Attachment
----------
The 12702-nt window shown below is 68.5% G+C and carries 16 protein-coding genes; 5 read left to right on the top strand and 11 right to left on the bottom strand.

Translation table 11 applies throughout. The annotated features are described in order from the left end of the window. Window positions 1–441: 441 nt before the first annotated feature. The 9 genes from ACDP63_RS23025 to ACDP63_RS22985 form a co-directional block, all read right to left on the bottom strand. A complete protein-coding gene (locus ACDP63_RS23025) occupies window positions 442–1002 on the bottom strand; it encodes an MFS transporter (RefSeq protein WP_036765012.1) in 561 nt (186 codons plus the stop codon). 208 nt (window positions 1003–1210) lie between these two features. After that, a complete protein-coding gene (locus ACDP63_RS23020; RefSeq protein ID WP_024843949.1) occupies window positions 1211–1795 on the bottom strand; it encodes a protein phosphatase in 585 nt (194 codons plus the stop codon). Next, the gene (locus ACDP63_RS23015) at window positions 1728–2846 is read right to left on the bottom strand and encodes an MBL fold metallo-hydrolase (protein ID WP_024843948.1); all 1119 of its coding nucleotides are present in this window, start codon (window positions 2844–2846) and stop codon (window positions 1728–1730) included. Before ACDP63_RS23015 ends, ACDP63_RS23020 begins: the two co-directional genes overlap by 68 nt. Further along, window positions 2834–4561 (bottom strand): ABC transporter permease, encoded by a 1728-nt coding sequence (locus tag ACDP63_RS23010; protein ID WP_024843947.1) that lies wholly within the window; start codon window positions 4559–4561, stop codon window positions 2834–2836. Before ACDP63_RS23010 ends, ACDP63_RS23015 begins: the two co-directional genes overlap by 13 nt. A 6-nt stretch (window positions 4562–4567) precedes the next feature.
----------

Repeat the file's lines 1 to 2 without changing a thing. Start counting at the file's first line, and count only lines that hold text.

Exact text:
The 12702-nt window shown below is 68.5% G+C and carries 16 protein-coding genes; 5 read left to right on the top strand and 11 right to left on the bottom strand.

Translation table 11 applies throughout. The annotated features are described in order from the left end of the window. Window positions 1–441: 441 nt before the first annotated feature. The 9 genes from ACDP63_RS23025 to ACDP63_RS22985 form a co-directional block, all read right to left on the bottom strand. A complete protein-coding gene (locus ACDP63_RS23025) occupies window positions 442–1002 on the bottom strand; it encodes an MFS transporter (RefSeq protein WP_036765012.1) in 561 nt (186 codons plus the stop codon). 208 nt (window positions 1003–1210) lie between these two features. After that, a complete protein-coding gene (locus ACDP63_RS23020; RefSeq protein ID WP_024843949.1) occupies window positions 1211–1795 on the bottom strand; it encodes a protein phosphatase in 585 nt (194 codons plus the stop codon). Next, the gene (locus ACDP63_RS23015) at window positions 1728–2846 is read right to left on the bottom strand and encodes an MBL fold metallo-hydrolase (protein ID WP_024843948.1); all 1119 of its coding nucleotides are present in this window, start codon (window positions 2844–2846) and stop codon (window positions 1728–1730) included. Before ACDP63_RS23015 ends, ACDP63_RS23020 begins: the two co-directional genes overlap by 68 nt. Further along, window positions 2834–4561 (bottom strand): ABC transporter permease, encoded by a 1728-nt coding sequence (locus tag ACDP63_RS23010; protein ID WP_024843947.1) that lies wholly within the window; start codon window positions 4559–4561, stop codon window positions 2834–2836. Before ACDP63_RS23010 ends, ACDP63_RS23015 begins: the two co-directional genes overlap by 13 nt. A 6-nt stretch (window positions 4562–4567) precedes the next feature.